clock menu more-arrow no yes mobile
A fried chicken sandwich on red checkered paper at daytime.
Oaxacan fried chicken at World Fried Chicken.
Farley Elliott

Filed under:

A World of Fried Chicken Awaits in an Ontario Strip Mall

With dozens of interchangeable styles and sauces from across the globe, World Fried Chicken is trying to broaden LA’s hot chicken horizons

It’s been more than six years since Howlin’ Ray’s became a Nashville-style hot chicken sensation in Southern California, and in that time Los Angeles has gone spicy chicken mad. Numerous copycats have turned the revered Tennessee tradition into a near-cliche, with street stands galore; strip mall spots serving tenders, sliders, and oversauced sides; and a whole lot of hot chicken that is Nashville in name only. There are well-connected legends like the Prince family’s own Kim Prince doing Hotville Chicken in Crenshaw, and there are also newly minted hot chicken millionaires like the Dave’s Hot Chicken crew — with 45 locations across the United States and Canada in just a few short years. That is to say: Southern California loves fried chicken.

Such was the state of the current fried chicken scene when Paul Phan and wife Trina Diep opened World Fried Chicken in Ontario, California — and all against the backdrop of a global pandemic, too. “We wanted to do something other than Nashville,” explains Phan, who opened his restaurant in a strip mall space at 2527 S. Euclid Avenue in November 2021. “We thought, how can we build from there?”

To combat the region’s specific saturation towards hot Southern chicken, Phan and Diep have built a choose your own adventure model for their menu instead. Theirs is a broad take, pulling in flavor profiles, spices, and cooking techniques from multiple countries and regions. It’s ambitious, but Phan says that so far he’s having fun with the challenge.

A side angle view of a hot chicken sandwich with onions at daytime.

Phan, 50, jokingly says that he now gets to visit new countries every day thanks to World Fried Chicken’s menu. The restaurant isn’t much for big design and decor details, but the spare space does offer something that no other Inland Empire restaurant can match: Flavors, sauces, and seasonings from five global regions and 22 different countries, available in a variety of dishes and as sauces, rubs, or hot oil finishes.

The varied options, ingredients, and combination possibilities can initially seem as overwhelming as a TSA security line at LAX during the holidays, but Phan urges customers to go with their gut when deciding on what flavors to order. “Trust your palate,” Phan says. “If you know what a certain flavor should taste like, start there and build your way out.”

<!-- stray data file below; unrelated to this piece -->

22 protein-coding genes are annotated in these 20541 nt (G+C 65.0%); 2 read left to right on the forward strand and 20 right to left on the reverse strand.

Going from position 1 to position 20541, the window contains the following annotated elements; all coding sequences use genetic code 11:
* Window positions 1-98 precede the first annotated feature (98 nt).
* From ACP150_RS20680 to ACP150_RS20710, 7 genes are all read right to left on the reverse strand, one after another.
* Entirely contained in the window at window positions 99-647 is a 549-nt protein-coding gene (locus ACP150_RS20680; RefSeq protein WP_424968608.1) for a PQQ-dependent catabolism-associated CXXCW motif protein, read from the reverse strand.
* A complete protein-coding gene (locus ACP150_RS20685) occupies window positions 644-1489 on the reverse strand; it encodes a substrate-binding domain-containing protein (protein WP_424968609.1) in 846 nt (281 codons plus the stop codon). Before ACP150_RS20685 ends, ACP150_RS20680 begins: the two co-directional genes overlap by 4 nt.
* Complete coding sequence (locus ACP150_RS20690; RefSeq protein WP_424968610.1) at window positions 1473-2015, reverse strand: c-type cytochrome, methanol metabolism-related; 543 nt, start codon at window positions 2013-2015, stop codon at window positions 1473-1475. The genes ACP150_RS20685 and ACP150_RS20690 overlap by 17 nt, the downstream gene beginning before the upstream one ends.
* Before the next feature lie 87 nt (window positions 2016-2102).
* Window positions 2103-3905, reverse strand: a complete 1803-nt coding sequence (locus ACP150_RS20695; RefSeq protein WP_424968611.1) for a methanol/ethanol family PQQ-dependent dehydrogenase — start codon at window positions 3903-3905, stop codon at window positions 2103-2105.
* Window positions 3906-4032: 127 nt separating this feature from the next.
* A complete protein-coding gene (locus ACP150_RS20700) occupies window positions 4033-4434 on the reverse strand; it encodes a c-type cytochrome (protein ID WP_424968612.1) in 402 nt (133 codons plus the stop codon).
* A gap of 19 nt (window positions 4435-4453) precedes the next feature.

The Taiwanese nod, for example, is a salted yolk sauce that can be added to various fried chicken meals, tenders, sides, wing boxes, and sandwiches; a Mozambican peri peri is served as a rub, just like the harissa option. The Filipino adobo version is a sauce, while the chocolate-flecked hot mole is offered as a hot oil finishing sauce. (Yes, there will be a quiz on all of this later.)

Look past the fried chicken in its endless iterations and find even a few grilled poultry options on the menu, thanks to Diep. “I try to stay away from fried foods as much as possible,” she says, laughing. “I don’t eat it at home.” Diep comes from a family of chefs and cooks, and grew up learning from her grandmother in the kitchen. In fact, the spicy Cambodian coconut curry that’s on the menu comes from a recipe that used to be in her grandma’s restaurant in Vietnam. It’s a small but important nod, as is the use of mostly freshly ground spices instead of only relying on the store-bought variety.

Two side by side wing styles in a red basket.
Lemon pepper and sweet sauce wings.

“The lemon for the lemon pepper uses a fresh lemon zest,” explains Diep. “The garlic butter sauce for the French garlic parmesan uses a housemade garlic butter that’s popular in France,” and is also an homage to Diep’s French, Cambodian, and Vietnamese roots. “We use fresh mango for our mango habanero.”

“We wanted it to be as authentic as possible,” adds Phan, who acknowledges that appropriately representing dozens of regions and countries, each with their own deep and deserving culinary legacy, is an impossible task that even in its attempt demands time, attention, and humility. “It took us about a year to get the recipes where we wanted it to be,” he says.

It’s been a mostly quiet first few months since World Fried Chicken opened, as word is still slow to fully trickle through the vast Inland Empire. Most days the dining room, which at capacity can feed 40 to 50 diners at a clip, is sparsely attended, though the wings and tenders have become increasingly popular as takeout for in-the-know Ontario locals. People are slowly finding out, like the Filipino family from Beaumont who happened upon the shop while in town. “They said that their son didn’t like his mom’s adobo,” Phan says when recounting their order. “He liked our adobo though.”

World Fried Chicken is now open at 2527 S. Euclid Avenue in Ontario, California, keeping lunch through dinner hours.

Baskets of fried chicken shown from above with various sauces and seasonings.
A small restaurant space with gleaming metal chairs and TVs showing the menus.

World Fried Chicken

2527 S. Euclid Avenue, Ontario, CA 91762
LA Restaurant Openings

Highland Park Heavyweight Villas Tacos to Open at Grand Central Market

LA Restaurant Openings

Ray Garcia Is Officially Back in the Taco Business With a Splashy New Food Truck


A Second Hostess Sues Nobu Malibu for Sexual Harassment and Discrimination